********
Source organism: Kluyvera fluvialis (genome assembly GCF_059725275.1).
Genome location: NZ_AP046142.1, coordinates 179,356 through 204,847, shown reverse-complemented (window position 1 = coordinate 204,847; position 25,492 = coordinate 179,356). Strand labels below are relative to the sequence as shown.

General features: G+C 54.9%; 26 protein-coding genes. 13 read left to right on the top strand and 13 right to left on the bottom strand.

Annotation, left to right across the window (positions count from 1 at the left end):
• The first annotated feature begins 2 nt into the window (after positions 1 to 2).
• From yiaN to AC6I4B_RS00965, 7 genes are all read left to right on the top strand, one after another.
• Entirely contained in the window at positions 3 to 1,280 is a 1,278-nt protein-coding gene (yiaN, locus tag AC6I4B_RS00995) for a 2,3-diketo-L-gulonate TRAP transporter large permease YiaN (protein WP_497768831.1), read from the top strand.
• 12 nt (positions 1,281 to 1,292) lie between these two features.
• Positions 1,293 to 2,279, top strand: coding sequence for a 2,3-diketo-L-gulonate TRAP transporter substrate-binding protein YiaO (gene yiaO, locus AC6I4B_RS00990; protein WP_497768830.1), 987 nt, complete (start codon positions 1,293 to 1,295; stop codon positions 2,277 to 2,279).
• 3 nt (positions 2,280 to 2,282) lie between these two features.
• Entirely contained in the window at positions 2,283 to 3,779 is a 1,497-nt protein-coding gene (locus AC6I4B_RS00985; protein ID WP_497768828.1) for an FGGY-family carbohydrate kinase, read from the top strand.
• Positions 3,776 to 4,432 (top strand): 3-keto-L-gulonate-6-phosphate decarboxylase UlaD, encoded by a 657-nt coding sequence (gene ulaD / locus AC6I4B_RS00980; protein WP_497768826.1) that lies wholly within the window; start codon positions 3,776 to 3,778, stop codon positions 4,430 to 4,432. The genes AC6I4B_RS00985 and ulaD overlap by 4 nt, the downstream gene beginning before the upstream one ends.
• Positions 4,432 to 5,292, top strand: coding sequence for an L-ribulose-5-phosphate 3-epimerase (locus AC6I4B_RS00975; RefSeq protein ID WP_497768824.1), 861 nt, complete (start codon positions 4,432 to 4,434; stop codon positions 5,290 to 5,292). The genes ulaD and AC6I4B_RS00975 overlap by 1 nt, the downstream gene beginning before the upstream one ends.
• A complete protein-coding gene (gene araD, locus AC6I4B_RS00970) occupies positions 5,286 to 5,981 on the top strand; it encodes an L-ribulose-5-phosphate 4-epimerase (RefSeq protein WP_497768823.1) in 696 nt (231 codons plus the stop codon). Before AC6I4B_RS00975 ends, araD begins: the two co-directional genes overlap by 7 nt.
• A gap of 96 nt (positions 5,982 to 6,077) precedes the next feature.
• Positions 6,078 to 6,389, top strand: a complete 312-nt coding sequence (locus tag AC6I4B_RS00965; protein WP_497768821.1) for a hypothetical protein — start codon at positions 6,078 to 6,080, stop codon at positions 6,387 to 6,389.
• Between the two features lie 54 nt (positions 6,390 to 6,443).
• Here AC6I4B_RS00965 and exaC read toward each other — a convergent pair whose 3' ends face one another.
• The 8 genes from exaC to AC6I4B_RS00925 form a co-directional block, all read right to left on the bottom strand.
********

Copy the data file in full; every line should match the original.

Source organism: Kluyvera fluvialis (genome assembly GCF_059725275.1).
Genome location: NZ_AP046142.1, coordinates 179,356 through 204,847, shown reverse-complemented (window position 1 = coordinate 204,847; position 25,492 = coordinate 179,356). Strand labels below are relative to the sequence as shown.

General features: G+C 54.9%; 26 protein-coding genes. 13 read left to right on the top strand and 13 right to left on the bottom strand.

Annotation, left to right across the window (positions count from 1 at the left end):
• The first annotated feature begins 2 nt into the window (after positions 1 to 2).
• From yiaN to AC6I4B_RS00965, 7 genes are all read left to right on the top strand, one after another.
• Entirely contained in the window at positions 3 to 1,280 is a 1,278-nt protein-coding gene (yiaN, locus tag AC6I4B_RS00995) for a 2,3-diketo-L-gulonate TRAP transporter large permease YiaN (protein WP_497768831.1), read from the top strand.
• 12 nt (positions 1,281 to 1,292) lie between these two features.
• Positions 1,293 to 2,279, top strand: coding sequence for a 2,3-diketo-L-gulonate TRAP transporter substrate-binding protein YiaO (gene yiaO, locus AC6I4B_RS00990; protein WP_497768830.1), 987 nt, complete (start codon positions 1,293 to 1,295; stop codon positions 2,277 to 2,279).
• 3 nt (positions 2,280 to 2,282) lie between these two features.
• Entirely contained in the window at positions 2,283 to 3,779 is a 1,497-nt protein-coding gene (locus AC6I4B_RS00985; protein ID WP_497768828.1) for an FGGY-family carbohydrate kinase, read from the top strand.
• Positions 3,776 to 4,432 (top strand): 3-keto-L-gulonate-6-phosphate decarboxylase UlaD, encoded by a 657-nt coding sequence (gene ulaD / locus AC6I4B_RS00980; protein WP_497768826.1) that lies wholly within the window; start codon positions 3,776 to 3,778, stop codon positions 4,430 to 4,432. The genes AC6I4B_RS00985 and ulaD overlap by 4 nt, the downstream gene beginning before the upstream one ends.
• Positions 4,432 to 5,292, top strand: coding sequence for an L-ribulose-5-phosphate 3-epimerase (locus AC6I4B_RS00975; RefSeq protein ID WP_497768824.1), 861 nt, complete (start codon positions 4,432 to 4,434; stop codon positions 5,290 to 5,292). The genes ulaD and AC6I4B_RS00975 overlap by 1 nt, the downstream gene beginning before the upstream one ends.
• A complete protein-coding gene (gene araD, locus AC6I4B_RS00970) occupies positions 5,286 to 5,981 on the top strand; it encodes an L-ribulose-5-phosphate 4-epimerase (RefSeq protein WP_497768823.1) in 696 nt (231 codons plus the stop codon). Before AC6I4B_RS00975 ends, araD begins: the two co-directional genes overlap by 7 nt.
• A gap of 96 nt (positions 5,982 to 6,077) precedes the next feature.
• Positions 6,078 to 6,389, top strand: a complete 312-nt coding sequence (locus tag AC6I4B_RS00965; protein WP_497768821.1) for a hypothetical protein — start codon at positions 6,078 to 6,080, stop codon at positions 6,387 to 6,389.
• Between the two features lie 54 nt (positions 6,390 to 6,443).
• Here AC6I4B_RS00965 and exaC read toward each other — a convergent pair whose 3' ends face one another.
• The 8 genes from exaC to AC6I4B_RS00925 form a co-directional block, all read right to left on the bottom strand.